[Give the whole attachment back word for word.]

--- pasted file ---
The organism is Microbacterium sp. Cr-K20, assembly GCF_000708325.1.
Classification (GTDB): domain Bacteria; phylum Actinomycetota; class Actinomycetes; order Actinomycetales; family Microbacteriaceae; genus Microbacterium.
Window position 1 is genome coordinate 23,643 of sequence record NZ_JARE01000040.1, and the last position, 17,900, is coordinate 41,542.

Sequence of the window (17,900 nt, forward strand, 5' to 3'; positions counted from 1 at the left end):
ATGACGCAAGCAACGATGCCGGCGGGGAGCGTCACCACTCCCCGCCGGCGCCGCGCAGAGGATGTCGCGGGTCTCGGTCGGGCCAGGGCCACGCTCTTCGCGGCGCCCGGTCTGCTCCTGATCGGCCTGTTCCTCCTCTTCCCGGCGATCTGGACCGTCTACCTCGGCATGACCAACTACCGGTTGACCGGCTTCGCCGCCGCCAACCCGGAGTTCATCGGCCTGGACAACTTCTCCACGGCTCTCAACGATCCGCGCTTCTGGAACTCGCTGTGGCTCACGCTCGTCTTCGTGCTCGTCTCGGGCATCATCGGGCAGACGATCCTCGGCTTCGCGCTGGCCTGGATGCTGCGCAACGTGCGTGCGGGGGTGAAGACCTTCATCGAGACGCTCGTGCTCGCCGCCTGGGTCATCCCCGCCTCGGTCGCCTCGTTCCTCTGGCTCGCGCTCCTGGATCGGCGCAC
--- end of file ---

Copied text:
The organism is Microbacterium sp. Cr-K20, assembly GCF_000708325.1.
Classification (GTDB): domain Bacteria; phylum Actinomycetota; class Actinomycetes; order Actinomycetales; family Microbacteriaceae; genus Microbacterium.
Window position 1 is genome coordinate 23,643 of sequence record NZ_JARE01000040.1, and the last position, 17,900, is coordinate 41,542.

Sequence of the window (17,900 nt, forward strand, 5' to 3'; positions counted from 1 at the left end):
ATGACGCAAGCAACGATGCCGGCGGGGAGCGTCACCACTCCCCGCCGGCGCCGCGCAGAGGATGTCGCGGGTCTCGGTCGGGCCAGGGCCACGCTCTTCGCGGCGCCCGGTCTGCTCCTGATCGGCCTGTTCCTCCTCTTCCCGGCGATCTGGACCGTCTACCTCGGCATGACCAACTACCGGTTGACCGGCTTCGCCGCCGCCAACCCGGAGTTCATCGGCCTGGACAACTTCTCCACGGCTCTCAACGATCCGCGCTTCTGGAACTCGCTGTGGCTCACGCTCGTCTTCGTGCTCGTCTCGGGCATCATCGGGCAGACGATCCTCGGCTTCGCGCTGGCCTGGATGCTGCGCAACGTGCGTGCGGGGGTGAAGACCTTCATCGAGACGCTCGTGCTCGCCGCCTGGGTCATCCCCGCCTCGGTCGCCTCGTTCCTCTGGCTCGCGCTCCTGGATCGGCGCAC